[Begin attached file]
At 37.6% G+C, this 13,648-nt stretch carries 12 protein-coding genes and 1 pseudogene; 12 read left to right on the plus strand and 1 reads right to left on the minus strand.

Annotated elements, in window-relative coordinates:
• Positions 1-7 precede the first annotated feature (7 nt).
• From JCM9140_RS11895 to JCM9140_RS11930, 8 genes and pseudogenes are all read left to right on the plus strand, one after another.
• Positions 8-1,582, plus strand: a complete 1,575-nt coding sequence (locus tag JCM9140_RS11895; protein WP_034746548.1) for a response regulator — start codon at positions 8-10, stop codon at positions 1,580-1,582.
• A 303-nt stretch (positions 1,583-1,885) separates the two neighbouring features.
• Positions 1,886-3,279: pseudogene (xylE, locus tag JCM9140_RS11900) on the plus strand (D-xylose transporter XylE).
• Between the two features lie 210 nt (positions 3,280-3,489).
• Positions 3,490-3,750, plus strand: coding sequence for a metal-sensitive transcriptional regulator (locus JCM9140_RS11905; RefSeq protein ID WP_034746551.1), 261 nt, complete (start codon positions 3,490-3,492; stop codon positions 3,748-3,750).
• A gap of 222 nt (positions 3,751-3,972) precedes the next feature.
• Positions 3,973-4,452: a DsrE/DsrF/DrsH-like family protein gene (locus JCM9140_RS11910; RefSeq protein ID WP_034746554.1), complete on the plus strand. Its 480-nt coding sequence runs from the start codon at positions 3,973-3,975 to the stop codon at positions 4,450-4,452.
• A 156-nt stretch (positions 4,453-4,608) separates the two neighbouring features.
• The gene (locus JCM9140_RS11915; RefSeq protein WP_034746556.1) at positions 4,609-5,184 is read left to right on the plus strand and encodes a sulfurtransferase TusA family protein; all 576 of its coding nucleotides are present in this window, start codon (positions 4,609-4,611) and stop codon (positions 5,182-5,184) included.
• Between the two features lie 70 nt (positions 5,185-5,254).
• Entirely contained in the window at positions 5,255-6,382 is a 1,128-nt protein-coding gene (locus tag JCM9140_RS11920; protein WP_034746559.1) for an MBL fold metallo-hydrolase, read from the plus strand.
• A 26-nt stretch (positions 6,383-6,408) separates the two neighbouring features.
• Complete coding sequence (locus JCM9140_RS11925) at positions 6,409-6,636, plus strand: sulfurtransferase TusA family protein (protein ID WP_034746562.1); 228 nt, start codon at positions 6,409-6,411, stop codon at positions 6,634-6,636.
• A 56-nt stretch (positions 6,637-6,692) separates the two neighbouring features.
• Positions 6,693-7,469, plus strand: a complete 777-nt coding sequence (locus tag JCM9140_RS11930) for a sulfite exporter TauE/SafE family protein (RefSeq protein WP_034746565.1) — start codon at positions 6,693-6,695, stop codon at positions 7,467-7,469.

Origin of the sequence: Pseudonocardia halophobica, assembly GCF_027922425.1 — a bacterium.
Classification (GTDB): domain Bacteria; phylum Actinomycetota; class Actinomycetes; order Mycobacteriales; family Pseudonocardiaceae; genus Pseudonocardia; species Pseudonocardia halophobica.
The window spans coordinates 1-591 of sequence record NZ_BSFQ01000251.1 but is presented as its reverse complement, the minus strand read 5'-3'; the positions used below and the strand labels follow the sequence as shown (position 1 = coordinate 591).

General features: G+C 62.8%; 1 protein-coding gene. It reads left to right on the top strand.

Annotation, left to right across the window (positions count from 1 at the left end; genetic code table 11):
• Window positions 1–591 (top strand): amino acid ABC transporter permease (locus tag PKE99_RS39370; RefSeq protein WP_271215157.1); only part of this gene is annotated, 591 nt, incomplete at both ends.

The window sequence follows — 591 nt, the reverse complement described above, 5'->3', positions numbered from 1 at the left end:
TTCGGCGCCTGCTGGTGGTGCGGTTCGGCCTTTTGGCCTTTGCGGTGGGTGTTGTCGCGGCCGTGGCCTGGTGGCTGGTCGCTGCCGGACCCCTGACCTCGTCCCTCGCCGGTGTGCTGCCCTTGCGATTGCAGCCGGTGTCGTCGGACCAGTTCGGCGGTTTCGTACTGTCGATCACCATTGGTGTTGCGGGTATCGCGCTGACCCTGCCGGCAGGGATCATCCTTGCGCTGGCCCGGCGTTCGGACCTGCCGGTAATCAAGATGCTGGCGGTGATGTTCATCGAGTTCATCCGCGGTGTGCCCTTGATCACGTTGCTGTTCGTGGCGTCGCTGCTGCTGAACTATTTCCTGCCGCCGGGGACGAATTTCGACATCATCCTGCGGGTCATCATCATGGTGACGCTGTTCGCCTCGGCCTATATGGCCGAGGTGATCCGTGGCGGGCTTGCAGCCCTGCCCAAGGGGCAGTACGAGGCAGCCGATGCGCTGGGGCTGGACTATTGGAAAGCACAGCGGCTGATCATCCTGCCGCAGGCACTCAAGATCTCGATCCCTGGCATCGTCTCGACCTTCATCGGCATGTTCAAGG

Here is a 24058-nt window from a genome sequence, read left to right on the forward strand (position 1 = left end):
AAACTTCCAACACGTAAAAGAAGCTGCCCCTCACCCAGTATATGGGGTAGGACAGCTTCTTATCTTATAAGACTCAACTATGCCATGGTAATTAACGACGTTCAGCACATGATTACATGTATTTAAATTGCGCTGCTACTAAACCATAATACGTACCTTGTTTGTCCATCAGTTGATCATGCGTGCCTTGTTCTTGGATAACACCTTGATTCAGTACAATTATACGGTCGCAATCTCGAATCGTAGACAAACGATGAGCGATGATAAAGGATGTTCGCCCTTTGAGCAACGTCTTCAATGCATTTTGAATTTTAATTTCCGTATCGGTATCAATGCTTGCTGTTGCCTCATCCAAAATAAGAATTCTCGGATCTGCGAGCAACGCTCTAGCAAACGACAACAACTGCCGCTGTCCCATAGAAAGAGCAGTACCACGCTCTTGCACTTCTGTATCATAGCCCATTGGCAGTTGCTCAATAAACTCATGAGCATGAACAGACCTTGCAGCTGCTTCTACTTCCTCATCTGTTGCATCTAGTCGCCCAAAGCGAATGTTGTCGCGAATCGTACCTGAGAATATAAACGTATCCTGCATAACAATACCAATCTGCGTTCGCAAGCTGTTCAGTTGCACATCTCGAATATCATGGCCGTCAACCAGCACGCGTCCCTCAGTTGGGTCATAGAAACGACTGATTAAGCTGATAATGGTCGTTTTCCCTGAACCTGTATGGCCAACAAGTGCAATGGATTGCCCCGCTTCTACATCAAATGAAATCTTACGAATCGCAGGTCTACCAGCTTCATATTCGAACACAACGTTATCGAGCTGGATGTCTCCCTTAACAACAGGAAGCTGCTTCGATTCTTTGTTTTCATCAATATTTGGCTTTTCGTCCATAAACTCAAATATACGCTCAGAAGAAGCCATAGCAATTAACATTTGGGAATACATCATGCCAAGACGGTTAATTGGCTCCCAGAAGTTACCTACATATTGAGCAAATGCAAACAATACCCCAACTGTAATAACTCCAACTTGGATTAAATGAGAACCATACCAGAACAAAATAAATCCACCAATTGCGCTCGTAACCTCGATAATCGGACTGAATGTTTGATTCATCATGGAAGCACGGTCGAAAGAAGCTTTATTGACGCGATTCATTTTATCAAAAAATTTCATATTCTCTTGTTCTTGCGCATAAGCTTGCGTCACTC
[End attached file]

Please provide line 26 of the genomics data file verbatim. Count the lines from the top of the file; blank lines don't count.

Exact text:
The window sequence follows — 591 nt, the reverse complement described above, 5'->3', positions numbered from 1 at the left end: